I refuse to call coconut milk rasam mulligatawny soup with coconut milk just because the English (read British) decided to call rasam by that ridiculous if not incorrect name. Rasam or milagu (pepper) tanni (water), a literal translation from Tamil, according to me, is actually anything but that – pepper and water. Rasam or charu (in Telugu) like this coconut milk rasam has a unique aroma and flavour that comes from rasam masala – a spice blend made by grinding a specific combination of spices such as cumin, coriander, dried red chillies asafoetida and black pepper.
Rasam, in its classic form is thin, its base made with a small amount of toor/tuvar/arhar dal (pigeon pea), rasam powder and tamarind extract tempered with mustard and fenugreek (methi) seeds, curry leaves, garlic (sometimes) and asafoetida. In South India, rasam, with its resonances of cumin, black pepper and garlic is the standard antidote for the common cold and throat infections. Cupfuls are consumed by the family during flu season because it works wonders in clearing congested sinuses and irritable throats.
It’s a humble dish which was probably invented to make the most of a small quantity of dal, since lentils are expensive. A large pot of rasam would often be served with plain, boiled rice to fill the bellies of a large family. Many recipes for mulligatawny soup that I see on the Internet are thick either with too much dal or thickened with flour and butter; these may be soup but they’re not rasam. The way I see it, mulligatawny soup is based on the concept of rasam and its composition of spices, but the addition of an array of vegetables, meat etc changed the nature of the beast.
The simple rasam took on various different flavour avatars thanks to the inventiveness of the Indian home cooks. There’s garlic rasam, a bold pepper rasam not meant for the faint-hearted, a mild tomato rasam sans the sharpness of tamarind, a fiery raw mango rasam, a really fancy pineapple rasam served at weddings and a smooth and slightly creamy coconut milk rasam. If you fancy meat, try the hearty broth of lamb/mutton rasam or the deeply flavoursome prawn rasam that I mean to put on this blog soon.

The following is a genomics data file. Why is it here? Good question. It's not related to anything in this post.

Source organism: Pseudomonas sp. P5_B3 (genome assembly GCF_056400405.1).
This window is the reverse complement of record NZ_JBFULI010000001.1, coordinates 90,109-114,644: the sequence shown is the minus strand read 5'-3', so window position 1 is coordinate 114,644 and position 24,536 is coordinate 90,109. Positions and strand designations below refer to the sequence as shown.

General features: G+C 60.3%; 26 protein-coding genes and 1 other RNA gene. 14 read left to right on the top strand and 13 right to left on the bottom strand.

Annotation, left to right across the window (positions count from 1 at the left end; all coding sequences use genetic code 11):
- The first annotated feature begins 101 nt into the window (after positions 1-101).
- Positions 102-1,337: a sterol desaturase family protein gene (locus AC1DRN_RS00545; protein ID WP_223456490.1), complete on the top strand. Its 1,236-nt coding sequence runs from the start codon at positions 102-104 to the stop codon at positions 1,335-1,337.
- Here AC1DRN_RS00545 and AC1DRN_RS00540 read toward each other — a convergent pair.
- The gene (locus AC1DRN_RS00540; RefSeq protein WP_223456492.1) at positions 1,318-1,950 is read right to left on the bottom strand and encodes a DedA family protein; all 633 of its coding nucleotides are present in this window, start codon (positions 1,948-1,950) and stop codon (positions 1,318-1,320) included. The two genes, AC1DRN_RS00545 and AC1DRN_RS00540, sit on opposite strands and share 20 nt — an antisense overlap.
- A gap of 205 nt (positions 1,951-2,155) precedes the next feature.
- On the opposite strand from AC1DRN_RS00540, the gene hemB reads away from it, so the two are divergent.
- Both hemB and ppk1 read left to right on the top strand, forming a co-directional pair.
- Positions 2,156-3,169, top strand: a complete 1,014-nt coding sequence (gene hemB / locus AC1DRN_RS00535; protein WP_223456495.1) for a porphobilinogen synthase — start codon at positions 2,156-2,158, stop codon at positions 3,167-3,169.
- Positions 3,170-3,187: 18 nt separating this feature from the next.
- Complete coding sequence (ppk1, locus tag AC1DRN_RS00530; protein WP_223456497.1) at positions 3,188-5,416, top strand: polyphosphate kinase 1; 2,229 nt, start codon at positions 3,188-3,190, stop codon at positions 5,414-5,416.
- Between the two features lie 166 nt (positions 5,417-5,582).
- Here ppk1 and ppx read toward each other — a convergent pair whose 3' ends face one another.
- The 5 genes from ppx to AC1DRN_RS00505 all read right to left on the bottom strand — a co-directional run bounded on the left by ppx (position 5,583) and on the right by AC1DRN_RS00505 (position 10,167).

More about the coconut milk rasam; this one is mellow with the mild sourness of local tomatoes rather than tamarind, and barely a whisper of sweetness. Thin coconut milk is used here to retain the thin consistency of the rasam. You can dilute store-bought coconut milk with water and it works the same way as home-extracted thin coconut milk would. It’s a simple rasam, with the flavour base being the standard rasam powder (recipe below). Ghee in the tempering lends both flavour and aroma to the dish. You can serve this with rice or on its own as a warm, nourishing soup. If you want to be adventurous, try it with idli or vada like you would a regular rasam. However you choose to consume it, coconut milk rasam is a great addition to your rasam repertoire.
Coconut Milk Rasam
- 5 tomatoes, diced
- 400 ml store-bought coconut milk diluted with 200 ml water
- 2-3 cloves of garlic, thinly sliced
- ¼ tsp fenugreek (methi) seeds
- ½ tsp mustard seeds
- 10 curry leaves
- 2 tbsp ghee
- 1 tsp chilli powder
- 2 tbsp fresh coriander leaves, roughly chopped
- 2 tbsp rasam powder
- ¼ tsp asafoetida (hing) powder
For the rasam powder
- 4 tsp pigeon peas/toor dal/arhar dal
- 2 tsp black peppercorns
- 2 tsp coriander seeds
- 2 tsp cumin seeds
- 6-8 dried red chillies
- ¼ tsp asafoetida (hing) powder
- Dry grind all the ingredients for the rasam powder finely and store in an airtight jar.
- Heat the ghee in a deep pot and add the ingredients for the tempering – mustard and fenugreek seeds, asafoetida and curry leaves and let them pop and crackle taking care not to burn them.
- Lower the flame and gently saute the garlic for 10 seconds before tipping in the tomatoes. Season with salt and stir in 2 tbsps of the rasam powder. Cover and cook on a low flame till the tomatoes are mushy.
- Pour in the coconut milk and continue to simmer for 5-10 minutes, stirring to prevent the coconut milk from splitting.
- Toss in the chopped coriander, cook for a minute more and turn off the heat.